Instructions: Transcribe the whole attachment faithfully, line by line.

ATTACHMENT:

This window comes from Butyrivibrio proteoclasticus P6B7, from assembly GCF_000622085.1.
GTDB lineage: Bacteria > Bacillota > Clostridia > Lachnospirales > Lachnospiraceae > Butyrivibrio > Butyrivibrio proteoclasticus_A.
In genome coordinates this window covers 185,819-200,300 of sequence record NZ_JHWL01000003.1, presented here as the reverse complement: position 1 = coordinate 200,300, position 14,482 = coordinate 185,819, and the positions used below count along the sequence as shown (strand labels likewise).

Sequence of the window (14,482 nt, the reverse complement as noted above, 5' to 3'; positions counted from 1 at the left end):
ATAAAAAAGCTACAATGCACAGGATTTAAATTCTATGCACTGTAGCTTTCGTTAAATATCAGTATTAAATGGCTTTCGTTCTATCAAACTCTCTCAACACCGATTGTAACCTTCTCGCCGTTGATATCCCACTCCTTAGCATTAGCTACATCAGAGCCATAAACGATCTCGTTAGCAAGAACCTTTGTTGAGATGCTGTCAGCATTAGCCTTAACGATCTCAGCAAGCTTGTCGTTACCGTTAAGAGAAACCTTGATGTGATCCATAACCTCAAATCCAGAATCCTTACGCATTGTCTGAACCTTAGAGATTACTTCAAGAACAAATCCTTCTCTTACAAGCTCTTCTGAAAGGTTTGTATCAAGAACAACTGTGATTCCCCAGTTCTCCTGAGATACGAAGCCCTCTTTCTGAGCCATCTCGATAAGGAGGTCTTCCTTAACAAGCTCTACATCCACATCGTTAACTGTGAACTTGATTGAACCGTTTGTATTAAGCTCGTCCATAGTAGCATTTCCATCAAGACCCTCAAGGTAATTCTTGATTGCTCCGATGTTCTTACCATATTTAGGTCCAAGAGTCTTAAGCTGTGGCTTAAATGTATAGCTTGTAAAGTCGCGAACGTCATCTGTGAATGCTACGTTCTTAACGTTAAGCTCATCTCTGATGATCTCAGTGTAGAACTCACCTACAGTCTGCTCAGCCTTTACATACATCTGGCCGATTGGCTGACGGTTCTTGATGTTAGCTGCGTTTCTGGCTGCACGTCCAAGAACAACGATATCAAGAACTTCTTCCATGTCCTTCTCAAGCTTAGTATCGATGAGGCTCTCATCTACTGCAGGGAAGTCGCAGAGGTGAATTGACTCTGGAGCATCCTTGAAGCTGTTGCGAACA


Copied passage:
This window comes from Butyrivibrio proteoclasticus P6B7, from assembly GCF_000622085.1.
GTDB lineage: Bacteria > Bacillota > Clostridia > Lachnospirales > Lachnospiraceae > Butyrivibrio > Butyrivibrio proteoclasticus_A.
In genome coordinates this window covers 185,819-200,300 of sequence record NZ_JHWL01000003.1, presented here as the reverse complement: position 1 = coordinate 200,300, position 14,482 = coordinate 185,819, and the positions used below count along the sequence as shown (strand labels likewise).

Sequence of the window (14,482 nt, the reverse complement as noted above, 5' to 3'; positions counted from 1 at the left end):
ATAAAAAAGCTACAATGCACAGGATTTAAATTCTATGCACTGTAGCTTTCGTTAAATATCAGTATTAAATGGCTTTCGTTCTATCAAACTCTCTCAACACCGATTGTAACCTTCTCGCCGTTGATATCCCACTCCTTAGCATTAGCTACATCAGAGCCATAAACGATCTCGTTAGCAAGAACCTTTGTTGAGATGCTGTCAGCATTAGCCTTAACGATCTCAGCAAGCTTGTCGTTACCGTTAAGAGAAACCTTGATGTGATCCATAACCTCAAATCCAGAATCCTTACGCATTGTCTGAACCTTAGAGATTACTTCAAGAACAAATCCTTCTCTTACAAGCTCTTCTGAAAGGTTTGTATCAAGAACAACTGTGATTCCCCAGTTCTCCTGAGATACGAAGCCCTCTTTCTGAGCCATCTCGATAAGGAGGTCTTCCTTAACAAGCTCTACATCCACATCGTTAACTGTGAACTTGATTGAACCGTTTGTATTAAGCTCGTCCATAGTAGCATTTCCATCAAGACCCTCAAGGTAATTCTTGATTGCTCCGATGTTCTTACCATATTTAGGTCCAAGAGTCTTAAGCTGTGGCTTAAATGTATAGCTTGTAAAGTCGCGAACGTCATCTGTGAATGCTACGTTCTTAACGTTAAGCTCATCTCTGATGATCTCAGTGTAGAACTCACCTACAGTCTGCTCAGCCTTTACATACATCTGGCCGATTGGCTGACGGTTCTTGATGTTAGCTGCGTTTCTGGCTGCACGTCCAAGAACAACGATATCAAGAACTTCTTCCATGTCCTTCTCAAGCTTAGTATCGATGAGGCTCTCATCTACTGCAGGGAAGTCGCAGAGGTGAATTGACTCTGGAGCATCCTTGAAGCTGTTGCGAACA